Brendan:
To hell and back.

Eoin:
To hell and back.

Elisha:
To hell and back, yeah.

Eoin:
And it's interesting you said that, because I don't have kids. That's probably why I was like, 'She'll come back.'

Elisha:
Yes. Oh my gosh, that's great.

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Eoin, you were also in one of Brendan's other movies, Savage. As "Gym-Changing Room Guy Two."

Brendan:
That's true.

Eoin:
That was a big role for me at the time. And also, I got paid quite well for that.

Elisha:
No one's brought that up.

Eoin:
The day rate on that was great when I was just starting out as an actor. I was like, 'this is fantastic.' I think I got two days out of it. I was like, this is great.

Elisha:
You got into the union.

Eoin:
Yeah, I think I might have, actually.

Did you two have a lot of interaction for that movie? And how is it now that you're in a much bigger role in this one?

Eoin:
No, he didn't even know I was in it. He didn't talk to me. He's actually forgotten that I was in that movie as well.

Brendan:
I haven't forgotten. But I used to just say me and Eoin have known each other for a long time. But what I meant was, I presume people know what I mean, but you're dead right. I should have said to other people going, 'Well, Eoin was in my first feature.'

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You've both been in horror movies. Elisha, you were in Captivity, and then the House of Wax remake, which is having a pretty big resurgence in the horror community; now it's this cult favorite. Now you're back in a horror movie, do you enjoy the genre?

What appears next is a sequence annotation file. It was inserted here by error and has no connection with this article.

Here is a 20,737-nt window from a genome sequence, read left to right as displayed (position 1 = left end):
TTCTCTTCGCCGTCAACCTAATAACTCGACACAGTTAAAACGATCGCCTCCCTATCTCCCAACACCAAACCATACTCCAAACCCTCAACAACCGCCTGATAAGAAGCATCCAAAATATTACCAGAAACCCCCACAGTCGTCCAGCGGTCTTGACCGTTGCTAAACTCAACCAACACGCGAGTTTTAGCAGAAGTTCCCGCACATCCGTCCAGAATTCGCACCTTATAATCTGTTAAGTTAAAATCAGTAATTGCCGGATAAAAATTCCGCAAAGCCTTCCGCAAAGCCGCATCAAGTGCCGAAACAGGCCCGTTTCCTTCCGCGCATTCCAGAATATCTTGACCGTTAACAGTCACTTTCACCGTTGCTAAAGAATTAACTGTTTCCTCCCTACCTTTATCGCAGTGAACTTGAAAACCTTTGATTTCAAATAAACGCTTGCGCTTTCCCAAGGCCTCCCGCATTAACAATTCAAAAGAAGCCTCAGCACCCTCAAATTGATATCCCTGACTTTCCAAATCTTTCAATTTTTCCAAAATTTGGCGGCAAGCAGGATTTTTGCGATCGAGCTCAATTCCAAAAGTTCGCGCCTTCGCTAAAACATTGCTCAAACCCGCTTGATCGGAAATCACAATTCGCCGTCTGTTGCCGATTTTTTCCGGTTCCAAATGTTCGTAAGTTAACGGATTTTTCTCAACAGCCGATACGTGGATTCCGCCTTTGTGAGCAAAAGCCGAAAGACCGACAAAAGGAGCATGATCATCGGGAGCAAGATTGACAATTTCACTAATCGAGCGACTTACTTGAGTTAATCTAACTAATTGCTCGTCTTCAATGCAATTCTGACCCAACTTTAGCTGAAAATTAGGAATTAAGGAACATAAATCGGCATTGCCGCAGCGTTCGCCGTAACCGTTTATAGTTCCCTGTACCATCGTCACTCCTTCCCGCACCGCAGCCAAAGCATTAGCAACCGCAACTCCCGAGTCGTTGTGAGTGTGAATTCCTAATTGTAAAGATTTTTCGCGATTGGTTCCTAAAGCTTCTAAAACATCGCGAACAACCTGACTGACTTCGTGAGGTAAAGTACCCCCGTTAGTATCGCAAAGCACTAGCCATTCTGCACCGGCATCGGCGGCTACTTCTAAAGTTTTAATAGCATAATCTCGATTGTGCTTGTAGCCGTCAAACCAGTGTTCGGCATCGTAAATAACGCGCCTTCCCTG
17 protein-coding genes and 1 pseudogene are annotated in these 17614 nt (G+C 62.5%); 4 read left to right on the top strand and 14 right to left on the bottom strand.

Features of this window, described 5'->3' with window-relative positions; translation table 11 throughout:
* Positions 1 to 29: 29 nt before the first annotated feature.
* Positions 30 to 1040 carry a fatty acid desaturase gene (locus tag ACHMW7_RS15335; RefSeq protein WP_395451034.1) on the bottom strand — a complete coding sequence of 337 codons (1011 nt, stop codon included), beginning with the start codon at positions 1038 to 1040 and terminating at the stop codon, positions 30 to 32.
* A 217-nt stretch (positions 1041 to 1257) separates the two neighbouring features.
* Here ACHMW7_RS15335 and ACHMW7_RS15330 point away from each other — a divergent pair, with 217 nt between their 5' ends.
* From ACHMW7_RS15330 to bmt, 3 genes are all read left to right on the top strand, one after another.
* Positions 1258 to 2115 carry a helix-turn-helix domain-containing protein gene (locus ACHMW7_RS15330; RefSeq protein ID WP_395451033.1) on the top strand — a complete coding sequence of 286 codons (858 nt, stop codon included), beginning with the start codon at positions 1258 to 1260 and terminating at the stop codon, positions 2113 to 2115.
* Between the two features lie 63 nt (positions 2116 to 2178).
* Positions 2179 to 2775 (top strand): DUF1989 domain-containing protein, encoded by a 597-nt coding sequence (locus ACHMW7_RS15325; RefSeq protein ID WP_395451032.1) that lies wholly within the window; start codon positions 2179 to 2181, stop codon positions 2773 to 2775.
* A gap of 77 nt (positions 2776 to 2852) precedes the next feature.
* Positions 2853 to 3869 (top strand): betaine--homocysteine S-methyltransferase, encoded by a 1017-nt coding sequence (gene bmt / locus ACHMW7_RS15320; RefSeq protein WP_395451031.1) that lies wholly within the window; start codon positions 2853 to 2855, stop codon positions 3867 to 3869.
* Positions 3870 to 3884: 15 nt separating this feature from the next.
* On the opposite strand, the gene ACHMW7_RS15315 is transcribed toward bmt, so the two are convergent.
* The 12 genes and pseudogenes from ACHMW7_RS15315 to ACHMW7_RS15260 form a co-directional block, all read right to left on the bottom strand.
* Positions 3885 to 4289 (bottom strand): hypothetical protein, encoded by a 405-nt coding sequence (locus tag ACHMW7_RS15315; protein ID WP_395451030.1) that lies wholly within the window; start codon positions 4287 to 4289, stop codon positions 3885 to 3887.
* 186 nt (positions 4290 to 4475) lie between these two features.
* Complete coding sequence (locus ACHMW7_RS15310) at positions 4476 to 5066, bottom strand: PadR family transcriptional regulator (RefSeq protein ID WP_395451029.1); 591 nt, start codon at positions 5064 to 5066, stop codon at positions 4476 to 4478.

Elisha:
I do. It's funny because watching them, it's a different story. I'm such a wimp, I'm so scared. But, filming them is just so much fun. And you really have to let all inhibitions go because to get to a place where, in front of 45, 50 crew members, you're screaming for no reason. You really have to immerse yourself and just go, 'screw it, I'm doing it.' You've just got to go all out, and that's so much fun and so liberating. You can't hold back when you're doing a film like this, or the genre in particular. It's a wild ride, and they're a lot of fun.

And you find the levels, too. Brendan was really great about it. I think I came in so hot after two weeks of quarantine, and we had our first scene in the detective's office, and he's like, "Okay, let's tone it down a little bit." And I'm like, "Oh, right. We're in the genre. We're doing a horror film, we've got to make it a little more moody." But once you got on that ride, the subtlety of it, and just finding where to hit it, and where to make an action where... it's fun. You get to do so many different things in one film. I do really enjoy doing them.

And, Eoin, you were in Resident Evil: The Final Chapter, the recent Till Death, and The Forest. Do you enjoy working in the genre?

Eoin:
Yeah, I think the genre space is really interesting, aside from just what you can do from a visual point of view and an atmosphere and a music point of view. I think, from a character point of view, there's stuff that you get to do in a genre movie that you can't do in other stuff. And I think, for the relationship with Brian and Keira, Elisha and I had some time, we got to work with Brendan, and just finding that dynamic where it felt very natural. And that's a really interesting thing you get to play with from a character's point of view. And then you're still in this world tapestry that sucks you in. So, it's incredibly fun.

I'm going to try not to give away any spoilers, but pretty early in the film, one of the kids mentions that the previous owner was a witch. So with all the mythology, did you base that on anything? Or is it just all stuff you researched and put together for the movie?

Brendan:
Yeah. The mythology went through so many different ways. I had Irish mythology at one stage, but once I figured out...I'm stuttering because I'm trying not to spoil it myself. But It's not a lot of stuff. If you actually think about it, it is one puzzle that really comes together. Everything is all based around one puzzle.